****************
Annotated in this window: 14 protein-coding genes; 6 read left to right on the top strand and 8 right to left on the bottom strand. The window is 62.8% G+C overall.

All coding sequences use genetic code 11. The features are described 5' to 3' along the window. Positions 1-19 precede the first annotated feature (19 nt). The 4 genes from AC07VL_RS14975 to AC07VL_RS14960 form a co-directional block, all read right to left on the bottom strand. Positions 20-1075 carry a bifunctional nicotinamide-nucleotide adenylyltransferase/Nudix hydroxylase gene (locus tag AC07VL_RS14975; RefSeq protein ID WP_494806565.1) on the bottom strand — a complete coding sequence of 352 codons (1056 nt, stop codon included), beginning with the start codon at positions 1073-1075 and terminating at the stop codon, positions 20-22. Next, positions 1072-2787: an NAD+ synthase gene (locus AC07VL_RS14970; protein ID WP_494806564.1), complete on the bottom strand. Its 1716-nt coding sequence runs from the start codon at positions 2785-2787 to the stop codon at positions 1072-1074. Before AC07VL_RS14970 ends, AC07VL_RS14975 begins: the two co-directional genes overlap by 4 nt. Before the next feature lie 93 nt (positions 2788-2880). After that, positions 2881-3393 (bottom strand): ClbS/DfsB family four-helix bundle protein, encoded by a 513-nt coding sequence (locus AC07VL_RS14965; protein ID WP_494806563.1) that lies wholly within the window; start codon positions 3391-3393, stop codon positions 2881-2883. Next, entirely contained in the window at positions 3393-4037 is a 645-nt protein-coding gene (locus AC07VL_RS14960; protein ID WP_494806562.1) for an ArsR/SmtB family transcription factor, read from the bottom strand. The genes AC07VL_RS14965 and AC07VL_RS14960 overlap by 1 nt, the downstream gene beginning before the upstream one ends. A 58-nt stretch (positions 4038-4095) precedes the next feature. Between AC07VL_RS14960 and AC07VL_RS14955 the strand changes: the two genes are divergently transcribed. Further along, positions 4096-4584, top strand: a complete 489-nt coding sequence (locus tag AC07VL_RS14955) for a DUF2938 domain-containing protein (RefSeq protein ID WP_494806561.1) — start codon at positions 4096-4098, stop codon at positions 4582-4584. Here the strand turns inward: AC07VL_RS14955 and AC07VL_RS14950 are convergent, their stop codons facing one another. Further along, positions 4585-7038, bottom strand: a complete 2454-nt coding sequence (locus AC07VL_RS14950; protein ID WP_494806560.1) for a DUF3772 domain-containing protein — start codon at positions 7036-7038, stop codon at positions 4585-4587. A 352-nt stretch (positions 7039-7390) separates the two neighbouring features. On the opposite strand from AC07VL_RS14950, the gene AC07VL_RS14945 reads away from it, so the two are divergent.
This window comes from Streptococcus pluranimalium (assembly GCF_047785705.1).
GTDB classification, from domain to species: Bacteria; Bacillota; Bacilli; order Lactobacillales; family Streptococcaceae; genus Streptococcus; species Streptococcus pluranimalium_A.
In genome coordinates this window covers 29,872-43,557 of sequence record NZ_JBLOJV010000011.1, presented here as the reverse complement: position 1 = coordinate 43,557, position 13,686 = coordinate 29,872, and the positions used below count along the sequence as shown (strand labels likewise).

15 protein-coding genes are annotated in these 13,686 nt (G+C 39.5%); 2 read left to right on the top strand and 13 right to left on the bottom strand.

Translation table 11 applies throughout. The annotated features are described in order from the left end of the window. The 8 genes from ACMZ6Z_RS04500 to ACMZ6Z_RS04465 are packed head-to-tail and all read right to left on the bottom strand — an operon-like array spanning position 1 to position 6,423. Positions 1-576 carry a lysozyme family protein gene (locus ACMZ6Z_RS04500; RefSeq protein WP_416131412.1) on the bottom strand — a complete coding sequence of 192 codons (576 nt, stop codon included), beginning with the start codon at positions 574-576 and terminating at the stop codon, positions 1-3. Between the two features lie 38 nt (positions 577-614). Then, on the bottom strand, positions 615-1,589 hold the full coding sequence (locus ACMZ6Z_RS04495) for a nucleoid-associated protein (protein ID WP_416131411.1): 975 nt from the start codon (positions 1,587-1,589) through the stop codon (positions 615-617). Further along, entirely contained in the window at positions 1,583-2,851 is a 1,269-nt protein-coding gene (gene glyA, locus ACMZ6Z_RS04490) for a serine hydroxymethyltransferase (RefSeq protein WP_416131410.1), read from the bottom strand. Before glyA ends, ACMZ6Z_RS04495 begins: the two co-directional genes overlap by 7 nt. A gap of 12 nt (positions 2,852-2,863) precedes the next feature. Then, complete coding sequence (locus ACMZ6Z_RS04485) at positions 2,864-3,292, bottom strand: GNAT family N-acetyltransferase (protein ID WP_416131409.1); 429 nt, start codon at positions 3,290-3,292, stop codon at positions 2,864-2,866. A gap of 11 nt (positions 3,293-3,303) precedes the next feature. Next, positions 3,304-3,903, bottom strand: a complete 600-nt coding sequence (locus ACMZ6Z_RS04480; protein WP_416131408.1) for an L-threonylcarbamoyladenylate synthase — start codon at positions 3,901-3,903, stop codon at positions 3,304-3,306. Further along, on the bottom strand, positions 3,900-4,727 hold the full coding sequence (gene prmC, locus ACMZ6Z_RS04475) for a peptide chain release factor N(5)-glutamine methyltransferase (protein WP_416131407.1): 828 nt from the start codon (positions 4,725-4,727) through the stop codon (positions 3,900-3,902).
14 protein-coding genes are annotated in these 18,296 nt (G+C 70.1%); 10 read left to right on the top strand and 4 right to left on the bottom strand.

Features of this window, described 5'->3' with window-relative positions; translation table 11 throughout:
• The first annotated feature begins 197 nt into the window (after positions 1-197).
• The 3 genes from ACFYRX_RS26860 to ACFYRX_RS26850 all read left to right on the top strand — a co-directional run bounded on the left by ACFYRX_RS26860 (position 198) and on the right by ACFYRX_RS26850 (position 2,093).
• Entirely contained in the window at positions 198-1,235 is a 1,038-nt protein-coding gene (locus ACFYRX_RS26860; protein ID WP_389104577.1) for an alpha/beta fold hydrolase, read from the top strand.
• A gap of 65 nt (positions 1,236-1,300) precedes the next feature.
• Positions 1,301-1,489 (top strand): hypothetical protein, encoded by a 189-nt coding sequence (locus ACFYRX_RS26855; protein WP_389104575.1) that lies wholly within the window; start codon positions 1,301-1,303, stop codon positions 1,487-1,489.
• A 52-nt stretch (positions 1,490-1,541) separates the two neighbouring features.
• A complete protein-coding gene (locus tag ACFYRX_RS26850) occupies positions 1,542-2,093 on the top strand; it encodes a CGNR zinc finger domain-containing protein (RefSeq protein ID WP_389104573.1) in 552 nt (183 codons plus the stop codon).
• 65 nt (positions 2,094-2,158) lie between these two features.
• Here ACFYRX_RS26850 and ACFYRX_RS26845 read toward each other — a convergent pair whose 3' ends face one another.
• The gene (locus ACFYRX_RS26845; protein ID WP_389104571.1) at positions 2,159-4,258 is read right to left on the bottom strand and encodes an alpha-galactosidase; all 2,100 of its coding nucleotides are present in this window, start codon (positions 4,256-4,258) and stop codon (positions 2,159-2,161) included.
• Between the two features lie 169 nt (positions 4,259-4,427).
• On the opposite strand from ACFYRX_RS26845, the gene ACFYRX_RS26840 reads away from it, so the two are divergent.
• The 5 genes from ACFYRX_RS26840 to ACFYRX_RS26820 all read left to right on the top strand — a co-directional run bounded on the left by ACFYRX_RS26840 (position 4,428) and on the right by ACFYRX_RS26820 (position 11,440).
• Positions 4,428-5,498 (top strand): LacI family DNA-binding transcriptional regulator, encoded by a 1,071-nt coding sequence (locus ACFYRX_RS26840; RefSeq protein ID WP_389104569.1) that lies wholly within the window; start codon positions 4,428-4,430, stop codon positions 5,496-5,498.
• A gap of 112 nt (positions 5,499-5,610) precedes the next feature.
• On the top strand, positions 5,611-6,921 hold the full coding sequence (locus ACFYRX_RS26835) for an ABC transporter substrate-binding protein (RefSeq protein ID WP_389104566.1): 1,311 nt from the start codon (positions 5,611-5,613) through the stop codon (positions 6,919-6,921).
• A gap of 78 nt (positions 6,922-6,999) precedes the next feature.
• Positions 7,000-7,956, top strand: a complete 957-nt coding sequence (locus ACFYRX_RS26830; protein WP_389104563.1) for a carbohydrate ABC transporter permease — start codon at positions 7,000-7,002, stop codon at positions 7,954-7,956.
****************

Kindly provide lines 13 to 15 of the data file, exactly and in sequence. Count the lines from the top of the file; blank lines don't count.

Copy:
• A gap of 65 nt (positions 1,236-1,300) precedes the next feature.
• Positions 1,301-1,489 (top strand): hypothetical protein, encoded by a 189-nt coding sequence (locus ACFYRX_RS26855; protein WP_389104575.1) that lies wholly within the window; start codon positions 1,301-1,303, stop codon positions 1,487-1,489.
• A 52-nt stretch (positions 1,490-1,541) separates the two neighbouring features.